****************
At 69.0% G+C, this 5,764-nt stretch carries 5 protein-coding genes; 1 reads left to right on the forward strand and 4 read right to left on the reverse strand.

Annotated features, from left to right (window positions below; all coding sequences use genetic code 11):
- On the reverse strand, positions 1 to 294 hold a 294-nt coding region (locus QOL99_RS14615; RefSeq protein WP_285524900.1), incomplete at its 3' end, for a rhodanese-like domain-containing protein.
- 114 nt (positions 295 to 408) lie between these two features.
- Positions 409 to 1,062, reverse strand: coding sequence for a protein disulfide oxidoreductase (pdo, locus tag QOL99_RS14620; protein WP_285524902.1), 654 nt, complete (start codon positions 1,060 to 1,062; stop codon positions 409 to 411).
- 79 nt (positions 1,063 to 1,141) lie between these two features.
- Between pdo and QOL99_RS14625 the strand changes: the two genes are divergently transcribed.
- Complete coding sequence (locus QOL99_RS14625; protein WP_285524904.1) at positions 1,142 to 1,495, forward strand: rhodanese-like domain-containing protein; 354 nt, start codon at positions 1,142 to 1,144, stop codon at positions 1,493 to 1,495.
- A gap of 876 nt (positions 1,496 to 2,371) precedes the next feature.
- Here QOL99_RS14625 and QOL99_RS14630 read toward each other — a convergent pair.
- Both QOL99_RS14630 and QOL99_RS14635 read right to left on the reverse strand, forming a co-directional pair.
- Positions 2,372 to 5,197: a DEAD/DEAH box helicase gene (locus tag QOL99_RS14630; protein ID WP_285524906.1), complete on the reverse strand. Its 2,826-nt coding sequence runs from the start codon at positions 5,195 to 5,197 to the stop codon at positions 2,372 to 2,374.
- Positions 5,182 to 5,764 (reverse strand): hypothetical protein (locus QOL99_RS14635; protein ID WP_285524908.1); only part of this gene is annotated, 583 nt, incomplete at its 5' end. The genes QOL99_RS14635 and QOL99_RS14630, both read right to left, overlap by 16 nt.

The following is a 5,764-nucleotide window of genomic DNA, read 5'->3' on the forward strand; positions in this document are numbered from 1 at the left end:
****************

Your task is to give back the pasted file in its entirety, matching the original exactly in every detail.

At 69.0% G+C, this 5,764-nt stretch carries 5 protein-coding genes; 1 reads left to right on the forward strand and 4 read right to left on the reverse strand.

Annotated features, from left to right (window positions below; all coding sequences use genetic code 11):
- On the reverse strand, positions 1 to 294 hold a 294-nt coding region (locus QOL99_RS14615; RefSeq protein WP_285524900.1), incomplete at its 3' end, for a rhodanese-like domain-containing protein.
- 114 nt (positions 295 to 408) lie between these two features.
- Positions 409 to 1,062, reverse strand: coding sequence for a protein disulfide oxidoreductase (pdo, locus tag QOL99_RS14620; protein WP_285524902.1), 654 nt, complete (start codon positions 1,060 to 1,062; stop codon positions 409 to 411).
- 79 nt (positions 1,063 to 1,141) lie between these two features.
- Between pdo and QOL99_RS14625 the strand changes: the two genes are divergently transcribed.
- Complete coding sequence (locus QOL99_RS14625; protein WP_285524904.1) at positions 1,142 to 1,495, forward strand: rhodanese-like domain-containing protein; 354 nt, start codon at positions 1,142 to 1,144, stop codon at positions 1,493 to 1,495.
- A gap of 876 nt (positions 1,496 to 2,371) precedes the next feature.
- Here QOL99_RS14625 and QOL99_RS14630 read toward each other — a convergent pair.
- Both QOL99_RS14630 and QOL99_RS14635 read right to left on the reverse strand, forming a co-directional pair.
- Positions 2,372 to 5,197: a DEAD/DEAH box helicase gene (locus tag QOL99_RS14630; protein ID WP_285524906.1), complete on the reverse strand. Its 2,826-nt coding sequence runs from the start codon at positions 5,195 to 5,197 to the stop codon at positions 2,372 to 2,374.
- Positions 5,182 to 5,764 (reverse strand): hypothetical protein (locus QOL99_RS14635; protein ID WP_285524908.1); only part of this gene is annotated, 583 nt, incomplete at its 5' end. The genes QOL99_RS14635 and QOL99_RS14630, both read right to left, overlap by 16 nt.

The following is a 5,764-nucleotide window of genomic DNA, read 5'->3' on the forward strand; positions in this document are numbered from 1 at the left end: